Clostridium difficile associated diarrhea. The effects of S. boulardii on C. difficile have also been studied. C. difficile is responsible for 20% of antibiotic associated diarrhea cases (Kelly et al., 1994; Krämer and Bischoff, 2006) and causes pseudomembranous colitis, an infection of the colon. There are only two standard antibiotics for C. difficile infection, namely vancomycin and metronidazole, and the response rate to the later has been declining (McFarland, 2007). S. boulardii in combination with antibiotics has been shown effective for treating C. difficile associated diarrhea and colitis (Mcfarland et al., 1994; McFarland, 2010; Surawicz et al., 2000). In a randomized placebo-controlled trial of 124 patients suffering from C. difficile infection (Mcfarland et al., 1994), standard antibiotics were combined with S. boulardii (500 mg/day) or placebo. Patient follow-up revealed a significant reduction in C. difficile infection reoccurrence in those treated with S. boulardii (34.6% compared to 64.7% for the placebo, P = 0.04). In a similar study involving 170 patients (Surawicz et al., 2000), reoccurrence in the S. boulardii-treated group was 16.7% compared to 50% for the placebo group (P = 0.05). In a more recent comparison of the efficacy of a mixture of probiotics, McFarland et al. (2006) concluded that only S. boulardii was effective against C. difficile infection.
The effects of S. boulardii have also been studied in vitro and in animal models such as gnotobiotic mice (Elmer and Corthier, 1991; Elmer et al., 1999; Castex et al., 1990) rats (Karen et al., 2010; Sezer et al., 2009), and turkeys (Bradley et al., 1994). Czerucka and Rampal (2002) linked the effects of S. boulardii to the production of a 54-KDa protease. Its mechanism appears to degrade C. difficile toxins (Castagliuolo et al., 1996; Qamar et al., 2001), and could do likewise to the colonic cell surface receptors for C. difficile (Pothoulakis et al., 1993; Castagliuolo et al., 1996; Pothoulakis, 2009; Castagliuolo et al., 1999), or otherwise inhibit C. difficile attachment to intestinal cells (Buts and Bernasconi, 2005; Buts, 2009; Tasteyre et al., 2002). S. boulardii also appears to increase the immune response to C. difficile toxins A and B (Buts, 2009). It has been demonstrated that S. boulardii stimulates an increase in intestinal immunoglobin A secretion during a C. difficile toxin A challenge in mice (Qamar et al., 2001; Figure 1).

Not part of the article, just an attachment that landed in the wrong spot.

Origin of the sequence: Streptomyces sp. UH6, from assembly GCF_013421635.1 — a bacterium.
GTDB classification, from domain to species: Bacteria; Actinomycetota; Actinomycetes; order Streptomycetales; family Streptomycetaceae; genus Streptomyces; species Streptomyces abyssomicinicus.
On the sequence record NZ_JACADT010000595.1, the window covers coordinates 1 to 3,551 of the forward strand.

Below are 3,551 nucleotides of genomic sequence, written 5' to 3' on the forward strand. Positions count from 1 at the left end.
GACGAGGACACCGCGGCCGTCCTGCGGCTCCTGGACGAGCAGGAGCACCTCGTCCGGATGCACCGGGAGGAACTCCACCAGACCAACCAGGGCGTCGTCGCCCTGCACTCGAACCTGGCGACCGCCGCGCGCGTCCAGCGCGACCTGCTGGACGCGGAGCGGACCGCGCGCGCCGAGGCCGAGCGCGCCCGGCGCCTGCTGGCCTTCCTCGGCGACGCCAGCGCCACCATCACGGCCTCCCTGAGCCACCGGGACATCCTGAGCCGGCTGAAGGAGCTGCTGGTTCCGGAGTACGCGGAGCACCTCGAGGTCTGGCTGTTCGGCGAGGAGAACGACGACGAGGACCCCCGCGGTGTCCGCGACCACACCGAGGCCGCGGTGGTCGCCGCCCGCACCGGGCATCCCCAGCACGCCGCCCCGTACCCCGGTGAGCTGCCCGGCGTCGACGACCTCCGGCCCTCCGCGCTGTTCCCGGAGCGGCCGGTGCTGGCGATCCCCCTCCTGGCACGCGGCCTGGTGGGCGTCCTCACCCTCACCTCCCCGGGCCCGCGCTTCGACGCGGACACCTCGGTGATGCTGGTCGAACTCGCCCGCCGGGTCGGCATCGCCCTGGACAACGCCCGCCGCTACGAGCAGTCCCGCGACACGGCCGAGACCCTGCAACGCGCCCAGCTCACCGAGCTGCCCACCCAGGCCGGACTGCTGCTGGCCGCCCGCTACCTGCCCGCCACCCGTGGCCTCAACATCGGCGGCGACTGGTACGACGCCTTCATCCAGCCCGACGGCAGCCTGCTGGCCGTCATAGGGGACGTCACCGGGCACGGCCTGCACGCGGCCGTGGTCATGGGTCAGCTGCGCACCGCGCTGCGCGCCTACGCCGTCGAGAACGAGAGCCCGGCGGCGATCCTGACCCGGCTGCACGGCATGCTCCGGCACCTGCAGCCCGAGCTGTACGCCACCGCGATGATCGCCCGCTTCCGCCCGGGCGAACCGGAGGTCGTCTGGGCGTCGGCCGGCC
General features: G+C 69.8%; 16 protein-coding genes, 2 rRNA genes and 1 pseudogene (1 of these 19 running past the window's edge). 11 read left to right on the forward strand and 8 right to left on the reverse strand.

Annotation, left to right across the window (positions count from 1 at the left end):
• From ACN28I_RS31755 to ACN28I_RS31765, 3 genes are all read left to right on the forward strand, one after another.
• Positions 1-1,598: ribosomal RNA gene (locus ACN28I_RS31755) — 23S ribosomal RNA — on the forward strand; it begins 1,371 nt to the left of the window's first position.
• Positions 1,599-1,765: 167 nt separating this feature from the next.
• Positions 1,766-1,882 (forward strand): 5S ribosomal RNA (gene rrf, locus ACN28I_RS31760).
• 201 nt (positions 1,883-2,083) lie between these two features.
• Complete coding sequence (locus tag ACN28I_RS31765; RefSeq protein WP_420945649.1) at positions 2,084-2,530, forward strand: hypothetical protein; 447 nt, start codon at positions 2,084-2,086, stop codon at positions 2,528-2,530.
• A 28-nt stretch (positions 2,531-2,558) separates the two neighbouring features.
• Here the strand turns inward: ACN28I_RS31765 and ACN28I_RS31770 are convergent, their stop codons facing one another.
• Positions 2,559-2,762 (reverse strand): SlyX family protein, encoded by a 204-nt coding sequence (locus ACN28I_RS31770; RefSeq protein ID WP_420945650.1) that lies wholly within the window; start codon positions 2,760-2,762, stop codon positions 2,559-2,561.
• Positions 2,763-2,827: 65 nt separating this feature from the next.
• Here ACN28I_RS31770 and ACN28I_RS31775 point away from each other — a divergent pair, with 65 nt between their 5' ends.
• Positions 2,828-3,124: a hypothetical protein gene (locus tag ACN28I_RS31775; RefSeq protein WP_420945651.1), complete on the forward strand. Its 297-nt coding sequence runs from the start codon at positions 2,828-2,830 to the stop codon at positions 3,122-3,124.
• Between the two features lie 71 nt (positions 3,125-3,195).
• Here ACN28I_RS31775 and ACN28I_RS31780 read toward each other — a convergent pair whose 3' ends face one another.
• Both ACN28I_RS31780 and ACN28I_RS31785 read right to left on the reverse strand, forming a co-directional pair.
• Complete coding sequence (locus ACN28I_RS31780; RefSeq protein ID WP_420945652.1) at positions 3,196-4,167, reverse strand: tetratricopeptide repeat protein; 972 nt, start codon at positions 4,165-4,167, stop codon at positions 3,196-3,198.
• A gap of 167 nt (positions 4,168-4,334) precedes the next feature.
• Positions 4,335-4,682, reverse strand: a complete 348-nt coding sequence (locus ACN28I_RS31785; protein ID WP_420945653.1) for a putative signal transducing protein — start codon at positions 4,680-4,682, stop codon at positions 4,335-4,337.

Traveler’s diarrhea. Each year million of people worldwide develop traveler’s diarrhea. S. boulardii activities in the prevention of traveler’s diarrhea have been widely investigated. In 1016 travelers visiting various countries in the world Kollaritsch et al. (1993) reported a significant reduction in diarrhea among patients receiving 5 billion CFU of S. boulardii/day (34% versus 40% in patients receiving placebo P = 0.019). Based on analysis of 12 studies of the use of probiotics to prevent traveler’s diarrhea, McFarland (2007) reported a significant benefit of two probiotics, namely S. boulardii and a mixture of Lactobacillus acidophilus and Bifidobacterium bifidum.
Acute diarrhea in adults and children. Every year, an estimated 2 million deaths worldwide occur as a result of acute diarrhea (Billoo et al., 2006). Several studies have shown the beneficial effects of S. boulardii in preventing acute diarrhea. In a group of 50 children (aged 2 months to 2 years) receiving 10 billion CFU of S. boulardii/day or a placebo in combination with oral rehydration salt and nutritional support, Billoo et al. (2006) showed significant reductions in stool frequency and duration of diarrhea in the S. boulardii group compared to the placebo group. In a double-blind randomized study, Kurugöl and Koturoglu (2005) noted a significant reduction in the number of days with diarrhea and hospitalization among 200 children treated with S. boulardii. Similar results were found in another double-blind randomized study by Villarruel et al. (2007).
Tube-feeding-associated diarrhea. DeMeo et al. (1998) estimated that approximately 68% of tube-fed patients develop diarrhea. Several studies suggest the beneficial effects of S. boulardii in restoring normal intestinal microflora and preventing tube-feeding-associated diarrhea. In a double-blind placebo-controlled trial involving 40 tube-fed patients, a 50% reduction in days with diarrhea was observed among patients given S. boulardii compared to the placebo group (Tempé et al., 1983). Another double-blind placebo-controlled study following 128 critically ill tube-fed patients (Bleichner et al., 1997) showed a significant but small reduction in days with diarrhea among patients given 40 billion CFU of S. boulardii four times/day (14.2 versus 18.9% in patients receiving placebo).